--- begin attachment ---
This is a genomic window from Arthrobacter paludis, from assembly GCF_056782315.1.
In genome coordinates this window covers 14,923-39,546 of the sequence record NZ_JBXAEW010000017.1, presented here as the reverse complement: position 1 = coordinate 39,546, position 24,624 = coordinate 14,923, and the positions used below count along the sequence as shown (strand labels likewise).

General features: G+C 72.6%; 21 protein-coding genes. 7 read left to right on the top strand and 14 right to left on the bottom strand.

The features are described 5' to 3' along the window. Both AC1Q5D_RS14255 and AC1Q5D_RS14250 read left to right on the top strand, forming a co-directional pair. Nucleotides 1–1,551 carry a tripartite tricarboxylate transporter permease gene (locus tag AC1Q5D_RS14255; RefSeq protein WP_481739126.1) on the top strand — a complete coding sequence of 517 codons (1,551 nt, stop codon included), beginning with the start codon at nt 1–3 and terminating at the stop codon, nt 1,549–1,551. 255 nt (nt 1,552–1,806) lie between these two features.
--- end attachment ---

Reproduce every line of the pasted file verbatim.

This is a genomic window from Arthrobacter paludis, from assembly GCF_056782315.1.
In genome coordinates this window covers 14,923-39,546 of the sequence record NZ_JBXAEW010000017.1, presented here as the reverse complement: position 1 = coordinate 39,546, position 24,624 = coordinate 14,923, and the positions used below count along the sequence as shown (strand labels likewise).

General features: G+C 72.6%; 21 protein-coding genes. 7 read left to right on the top strand and 14 right to left on the bottom strand.

The features are described 5' to 3' along the window. Both AC1Q5D_RS14255 and AC1Q5D_RS14250 read left to right on the top strand, forming a co-directional pair. Nucleotides 1–1,551 carry a tripartite tricarboxylate transporter permease gene (locus tag AC1Q5D_RS14255; RefSeq protein WP_481739126.1) on the top strand — a complete coding sequence of 517 codons (1,551 nt, stop codon included), beginning with the start codon at nt 1–3 and terminating at the stop codon, nt 1,549–1,551. 255 nt (nt 1,552–1,806) lie between these two features.